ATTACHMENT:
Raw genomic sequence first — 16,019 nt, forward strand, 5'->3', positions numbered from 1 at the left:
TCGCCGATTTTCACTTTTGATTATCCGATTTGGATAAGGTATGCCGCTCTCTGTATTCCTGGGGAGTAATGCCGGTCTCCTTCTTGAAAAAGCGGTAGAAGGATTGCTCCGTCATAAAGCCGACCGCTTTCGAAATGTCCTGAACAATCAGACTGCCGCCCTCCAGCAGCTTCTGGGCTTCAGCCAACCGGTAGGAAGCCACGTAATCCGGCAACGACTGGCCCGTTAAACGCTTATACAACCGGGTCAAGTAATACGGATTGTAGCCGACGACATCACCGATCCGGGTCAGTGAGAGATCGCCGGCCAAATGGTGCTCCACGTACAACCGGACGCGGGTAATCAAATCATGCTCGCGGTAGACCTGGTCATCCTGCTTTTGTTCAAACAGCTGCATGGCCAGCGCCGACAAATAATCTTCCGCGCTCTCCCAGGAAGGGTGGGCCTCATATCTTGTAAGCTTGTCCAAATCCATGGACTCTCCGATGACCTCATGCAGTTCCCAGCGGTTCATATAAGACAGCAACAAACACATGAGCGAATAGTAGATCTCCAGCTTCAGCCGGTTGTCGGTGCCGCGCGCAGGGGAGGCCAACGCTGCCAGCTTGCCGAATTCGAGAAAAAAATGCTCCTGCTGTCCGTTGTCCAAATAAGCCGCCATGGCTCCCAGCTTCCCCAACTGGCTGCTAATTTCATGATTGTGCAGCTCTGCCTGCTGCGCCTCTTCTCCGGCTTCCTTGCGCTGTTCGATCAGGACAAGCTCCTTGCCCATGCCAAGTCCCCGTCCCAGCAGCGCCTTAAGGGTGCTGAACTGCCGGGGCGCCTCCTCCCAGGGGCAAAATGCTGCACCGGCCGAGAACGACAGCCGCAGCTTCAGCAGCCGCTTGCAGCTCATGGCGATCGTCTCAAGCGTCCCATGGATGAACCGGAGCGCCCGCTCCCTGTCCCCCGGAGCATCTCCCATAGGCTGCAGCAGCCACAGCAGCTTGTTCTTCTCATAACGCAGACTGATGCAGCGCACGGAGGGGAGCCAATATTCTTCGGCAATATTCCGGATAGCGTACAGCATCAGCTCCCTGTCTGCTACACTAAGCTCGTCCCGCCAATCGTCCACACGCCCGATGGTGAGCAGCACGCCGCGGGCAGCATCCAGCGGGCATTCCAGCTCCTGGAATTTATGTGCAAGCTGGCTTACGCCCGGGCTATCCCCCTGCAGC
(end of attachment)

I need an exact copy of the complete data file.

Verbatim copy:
Raw genomic sequence first — 16,019 nt, forward strand, 5'->3', positions numbered from 1 at the left:
TCGCCGATTTTCACTTTTGATTATCCGATTTGGATAAGGTATGCCGCTCTCTGTATTCCTGGGGAGTAATGCCGGTCTCCTTCTTGAAAAAGCGGTAGAAGGATTGCTCCGTCATAAAGCCGACCGCTTTCGAAATGTCCTGAACAATCAGACTGCCGCCCTCCAGCAGCTTCTGGGCTTCAGCCAACCGGTAGGAAGCCACGTAATCCGGCAACGACTGGCCCGTTAAACGCTTATACAACCGGGTCAAGTAATACGGATTGTAGCCGACGACATCACCGATCCGGGTCAGTGAGAGATCGCCGGCCAAATGGTGCTCCACGTACAACCGGACGCGGGTAATCAAATCATGCTCGCGGTAGACCTGGTCATCCTGCTTTTGTTCAAACAGCTGCATGGCCAGCGCCGACAAATAATCTTCCGCGCTCTCCCAGGAAGGGTGGGCCTCATATCTTGTAAGCTTGTCCAAATCCATGGACTCTCCGATGACCTCATGCAGTTCCCAGCGGTTCATATAAGACAGCAACAAACACATGAGCGAATAGTAGATCTCCAGCTTCAGCCGGTTGTCGGTGCCGCGCGCAGGGGAGGCCAACGCTGCCAGCTTGCCGAATTCGAGAAAAAAATGCTCCTGCTGTCCGTTGTCCAAATAAGCCGCCATGGCTCCCAGCTTCCCCAACTGGCTGCTAATTTCATGATTGTGCAGCTCTGCCTGCTGCGCCTCTTCTCCGGCTTCCTTGCGCTGTTCGATCAGGACAAGCTCCTTGCCCATGCCAAGTCCCCGTCCCAGCAGCGCCTTAAGGGTGCTGAACTGCCGGGGCGCCTCCTCCCAGGGGCAAAATGCTGCACCGGCCGAGAACGACAGCCGCAGCTTCAGCAGCCGCTTGCAGCTCATGGCGATCGTCTCAAGCGTCCCATGGATGAACCGGAGCGCCCGCTCCCTGTCCCCCGGAGCATCTCCCATAGGCTGCAGCAGCCACAGCAGCTTGTTCTTCTCATAACGCAGACTGATGCAGCGCACGGAGGGGAGCCAATATTCTTCGGCAATATTCCGGATAGCGTACAGCATCAGCTCCCTGTCTGCTACACTAAGCTCGTCCCGCCAATCGTCCACACGCCCGATGGTGAGCAGCACGCCGCGGGCAGCATCCAGCGGGCATTCCAGCTCCTGGAATTTATGTGCAAGCTGGCTTACGCCCGGGCTATCCCCCTGCAGC